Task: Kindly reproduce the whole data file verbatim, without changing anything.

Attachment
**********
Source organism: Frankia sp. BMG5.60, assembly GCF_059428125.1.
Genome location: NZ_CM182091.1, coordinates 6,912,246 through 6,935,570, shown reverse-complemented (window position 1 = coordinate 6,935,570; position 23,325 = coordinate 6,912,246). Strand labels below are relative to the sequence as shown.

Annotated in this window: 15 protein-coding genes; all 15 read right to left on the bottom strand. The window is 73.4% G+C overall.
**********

Source organism: Frankia sp. BMG5.60, assembly GCF_059428125.1.
Genome location: NZ_CM182091.1, coordinates 6,912,246 through 6,935,570, shown reverse-complemented (window position 1 = coordinate 6,935,570; position 23,325 = coordinate 6,912,246). Strand labels below are relative to the sequence as shown.

Annotated in this window: 15 protein-coding genes; all 15 read right to left on the bottom strand. The window is 73.4% G+C overall.